a promising memory enhancer in both exteroceptive
and interoceptive behavioural models of memory [6].
The extract possesses an antidepressant-like effect
[7].The main bioactive constituents of licorice are
triterpene saponins and various types of flavonoids .
Here we report the antioxidant ability in sequential
extracts based on polarity, in order to find a better
application because; free radicals are of great concern
in the food industry and among consumers of
processed food.
Journal of Herbal Medicine & Toxicology
Plant materials
The roots of Glycyrrhiza glabra were procured from
the reliable local herbal suppliers of Mysore,
Karnataka, India.
Chemicals and instruments
Butylated hydroxyanisole (BHA), nitroblue tetrazolium
(NBT), 1,1-diphenyl-2-picrylhydrazyl (DPPH),
Phenazine methosulphate (PMS), Nicotinamide
adenine dinucleotide reduced (NADH), deoxyribose
4-dimethyl amino cinnamaldehyde, Catechin were
purchased from M/s Sigma Chemicals Co. (St. Louis,
MO). Thiobarbituric acid (TBA), gallic acid,
trichloroacetic acid (TCA), Ethylenediamine tetraacetic acid (TCA), Ascorbic acid and other chemicals
were purchased from M/s Sisco Research
Laboratories, Mumbai, India. All reagents procured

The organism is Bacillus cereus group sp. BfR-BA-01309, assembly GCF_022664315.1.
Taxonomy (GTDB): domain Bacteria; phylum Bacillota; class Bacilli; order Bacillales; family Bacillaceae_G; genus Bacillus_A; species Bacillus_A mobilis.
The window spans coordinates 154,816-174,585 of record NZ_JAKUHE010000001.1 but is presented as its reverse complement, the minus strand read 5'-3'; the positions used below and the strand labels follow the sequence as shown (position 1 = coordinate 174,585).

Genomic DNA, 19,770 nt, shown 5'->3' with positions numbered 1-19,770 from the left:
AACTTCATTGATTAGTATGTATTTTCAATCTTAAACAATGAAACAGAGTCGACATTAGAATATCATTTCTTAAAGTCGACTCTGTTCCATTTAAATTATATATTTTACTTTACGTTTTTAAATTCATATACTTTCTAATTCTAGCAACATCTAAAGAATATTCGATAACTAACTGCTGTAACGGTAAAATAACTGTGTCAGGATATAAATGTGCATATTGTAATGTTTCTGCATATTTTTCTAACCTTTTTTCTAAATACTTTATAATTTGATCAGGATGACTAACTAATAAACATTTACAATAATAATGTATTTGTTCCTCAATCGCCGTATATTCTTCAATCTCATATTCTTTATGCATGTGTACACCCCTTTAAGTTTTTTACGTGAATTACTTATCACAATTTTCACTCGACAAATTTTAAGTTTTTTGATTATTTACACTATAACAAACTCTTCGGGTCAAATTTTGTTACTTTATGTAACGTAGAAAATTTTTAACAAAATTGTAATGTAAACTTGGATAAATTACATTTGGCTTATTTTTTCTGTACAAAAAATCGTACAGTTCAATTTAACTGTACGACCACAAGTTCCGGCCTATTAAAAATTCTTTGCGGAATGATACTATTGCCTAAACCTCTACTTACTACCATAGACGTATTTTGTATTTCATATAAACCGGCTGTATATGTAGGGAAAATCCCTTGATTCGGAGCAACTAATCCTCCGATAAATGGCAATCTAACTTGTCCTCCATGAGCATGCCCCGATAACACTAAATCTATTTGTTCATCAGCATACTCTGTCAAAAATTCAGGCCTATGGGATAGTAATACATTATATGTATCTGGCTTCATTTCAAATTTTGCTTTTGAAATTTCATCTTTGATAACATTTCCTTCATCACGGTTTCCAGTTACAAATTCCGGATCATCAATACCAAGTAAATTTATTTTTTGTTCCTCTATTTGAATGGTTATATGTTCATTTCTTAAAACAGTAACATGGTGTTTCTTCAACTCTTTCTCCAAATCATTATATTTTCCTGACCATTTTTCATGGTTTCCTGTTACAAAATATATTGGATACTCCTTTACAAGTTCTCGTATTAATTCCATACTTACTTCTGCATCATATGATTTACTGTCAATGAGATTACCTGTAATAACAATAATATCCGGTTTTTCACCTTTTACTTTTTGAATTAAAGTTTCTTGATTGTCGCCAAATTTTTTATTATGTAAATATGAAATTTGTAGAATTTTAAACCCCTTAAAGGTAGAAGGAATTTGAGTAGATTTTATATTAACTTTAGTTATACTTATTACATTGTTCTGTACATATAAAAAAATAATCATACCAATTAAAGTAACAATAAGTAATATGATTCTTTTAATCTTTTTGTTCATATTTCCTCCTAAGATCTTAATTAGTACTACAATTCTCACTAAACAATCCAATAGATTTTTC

were analytical grade. Absorbance was measured
using Shimadzu U V spectrophotometer, atomic
absorption spectrophotometer (model AAS Vario 6,
Shimadzu, Japan).
Extraction of plant samples
For antioxidant analysis, Glycyrrhiza glabra roots
were washed, dried in hot air oven at 400C and then
finely powdered. The powder was used for extraction.
Sequential extraction of the powder was done with
different solvents with increasing polarity i.e. hexane,
chloroform, ethylacetate, acetone, methanol, ethanol
and water. 30g of the powder were extracted in 300ml
of the solvent in glass conical flask on a mechanical
shaker for 24h at room temperature. The extract was
filtered with Whatmann filter paper no. 1 and dried
by flash evaporation/lyophilisation.
Proximate Composition
The proximate composition of Glycyrrhiza glabra
was determined using the Association of Official
Chemists (AOAC) method [8].The mineral content
of the stem was analyzed by an atomic absorption
spectrophotometer. The vitamin C content was
estimated by titrimetric method using 1, 2dicholorophenol indophenol dye. Vitamin E and total
carotenoids in the powdered extract of Glycyrrhiza
glabra were estimated as prescribed by Sadasivam
and Manickam [9].
Antioxidant activity by free radical scavenging method
The 1, 1-diphenyl 2-picrylhydrazyl (DPPH) radicalscavenging assay reported by Hatano et al., [10] was
adopted for the determination of the antioxidant
activity of Glycyrrhiza glabra extract with
modifications. Briefly, 3ml of the reaction mixture
contained 0.1ml of different concentration of the
extract (1-10mg/ml) and aliquot of DPPH solution
(0.5ml, 50mg/100ml) in methanol. Reaction mixture